Wood can also be used for countertops. It’s easily cut, installed, sanded, and repaired, and it’s easy on grooming aids and glass-ware that get dropped onto it. Maple butcher block is a popular ready-made countertop material that is sold by the running foot in varying widths. Other popular countertop woods include teak and redwood. Cutouts for sinks can present a problem unless the cut edge is properly sealed against moisture. Again, a polyurethane-type coating sealant is the best choice for a finish.
Wood is also a good choice as a wall and ceiling covering, though its use in shower areas where it’s constantly exposed to moisture is ill-advised. Besides its natural beauty, wood can help soundproof a room and make it feel warmer. Tongue-and-groove wainscoting topped with a chair rail, either painted or clear-coated with polyurethane, offers a traditional treatment that is durable and easily cleaned.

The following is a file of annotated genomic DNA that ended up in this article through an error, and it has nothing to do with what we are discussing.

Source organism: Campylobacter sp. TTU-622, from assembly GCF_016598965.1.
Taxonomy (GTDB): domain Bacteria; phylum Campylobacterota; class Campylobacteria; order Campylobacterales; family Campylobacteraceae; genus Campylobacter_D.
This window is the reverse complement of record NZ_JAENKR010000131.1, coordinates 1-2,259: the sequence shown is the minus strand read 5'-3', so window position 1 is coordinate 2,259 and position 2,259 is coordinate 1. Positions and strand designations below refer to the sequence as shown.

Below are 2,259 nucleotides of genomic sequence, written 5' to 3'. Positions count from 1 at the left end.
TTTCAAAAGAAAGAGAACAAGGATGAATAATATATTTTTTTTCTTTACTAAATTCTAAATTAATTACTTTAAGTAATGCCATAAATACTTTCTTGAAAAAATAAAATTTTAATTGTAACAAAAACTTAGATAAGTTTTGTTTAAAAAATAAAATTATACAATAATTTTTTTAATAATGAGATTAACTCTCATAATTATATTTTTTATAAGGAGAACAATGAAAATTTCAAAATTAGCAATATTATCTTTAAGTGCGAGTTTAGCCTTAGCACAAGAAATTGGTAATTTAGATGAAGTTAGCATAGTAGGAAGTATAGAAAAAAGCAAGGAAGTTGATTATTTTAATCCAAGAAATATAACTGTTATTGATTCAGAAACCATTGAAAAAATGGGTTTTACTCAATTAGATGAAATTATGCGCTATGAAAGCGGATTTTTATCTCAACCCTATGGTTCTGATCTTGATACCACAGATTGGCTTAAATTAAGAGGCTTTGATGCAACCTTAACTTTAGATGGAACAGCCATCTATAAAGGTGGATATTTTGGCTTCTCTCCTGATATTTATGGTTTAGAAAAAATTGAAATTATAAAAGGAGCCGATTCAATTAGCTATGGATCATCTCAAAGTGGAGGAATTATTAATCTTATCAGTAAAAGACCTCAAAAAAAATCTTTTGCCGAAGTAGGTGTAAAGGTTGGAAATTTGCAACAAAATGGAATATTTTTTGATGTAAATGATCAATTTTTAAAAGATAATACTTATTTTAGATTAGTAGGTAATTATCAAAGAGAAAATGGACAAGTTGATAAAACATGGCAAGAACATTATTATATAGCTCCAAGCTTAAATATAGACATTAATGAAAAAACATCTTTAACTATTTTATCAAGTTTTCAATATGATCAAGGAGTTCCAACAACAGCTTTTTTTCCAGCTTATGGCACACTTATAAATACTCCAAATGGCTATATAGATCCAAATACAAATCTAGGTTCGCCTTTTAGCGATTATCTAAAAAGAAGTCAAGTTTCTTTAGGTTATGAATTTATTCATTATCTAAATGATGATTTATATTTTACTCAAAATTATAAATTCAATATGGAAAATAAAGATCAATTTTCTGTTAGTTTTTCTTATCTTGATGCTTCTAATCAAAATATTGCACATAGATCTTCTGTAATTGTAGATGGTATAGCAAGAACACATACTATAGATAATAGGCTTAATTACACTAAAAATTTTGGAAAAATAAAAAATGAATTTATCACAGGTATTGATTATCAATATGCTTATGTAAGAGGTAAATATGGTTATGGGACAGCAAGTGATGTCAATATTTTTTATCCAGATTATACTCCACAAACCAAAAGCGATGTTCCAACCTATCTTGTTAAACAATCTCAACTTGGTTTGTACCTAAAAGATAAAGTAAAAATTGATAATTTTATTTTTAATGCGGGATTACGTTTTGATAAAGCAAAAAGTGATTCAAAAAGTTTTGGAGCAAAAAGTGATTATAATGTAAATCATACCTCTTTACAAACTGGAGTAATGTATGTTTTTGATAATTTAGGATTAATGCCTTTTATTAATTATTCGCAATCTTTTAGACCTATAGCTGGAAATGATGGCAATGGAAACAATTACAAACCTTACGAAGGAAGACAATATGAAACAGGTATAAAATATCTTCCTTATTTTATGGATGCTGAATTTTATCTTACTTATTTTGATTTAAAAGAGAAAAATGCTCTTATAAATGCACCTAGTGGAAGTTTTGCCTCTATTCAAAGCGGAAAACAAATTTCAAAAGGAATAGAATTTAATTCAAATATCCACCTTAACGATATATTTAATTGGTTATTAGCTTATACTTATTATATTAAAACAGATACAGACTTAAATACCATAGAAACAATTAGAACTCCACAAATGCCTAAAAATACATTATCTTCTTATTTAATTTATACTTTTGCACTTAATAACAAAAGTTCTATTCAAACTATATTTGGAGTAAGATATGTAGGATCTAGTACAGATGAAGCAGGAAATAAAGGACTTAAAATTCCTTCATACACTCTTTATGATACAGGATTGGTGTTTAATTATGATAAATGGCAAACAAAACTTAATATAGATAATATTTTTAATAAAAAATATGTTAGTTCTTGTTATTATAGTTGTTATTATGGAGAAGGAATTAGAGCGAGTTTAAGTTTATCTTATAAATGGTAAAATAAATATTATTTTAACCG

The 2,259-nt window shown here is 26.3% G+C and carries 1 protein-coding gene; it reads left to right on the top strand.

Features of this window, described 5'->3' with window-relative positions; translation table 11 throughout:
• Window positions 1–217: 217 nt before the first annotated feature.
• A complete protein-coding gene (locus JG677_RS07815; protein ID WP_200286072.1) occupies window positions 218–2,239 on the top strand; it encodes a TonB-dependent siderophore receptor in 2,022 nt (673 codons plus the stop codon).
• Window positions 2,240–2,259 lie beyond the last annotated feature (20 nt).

Panelling on walls and/or ceilings is another option. Vertical v-groove panelling has a rustic look and can be installed diagonally or horizontally. Square-edged panelling has a more subtle and contemporary look because of the absence of prominent shadow lines. Bevel-edge siding in cedar or redwood, more commonly used on exterior walls, can also be used to good effect as a wall treatment.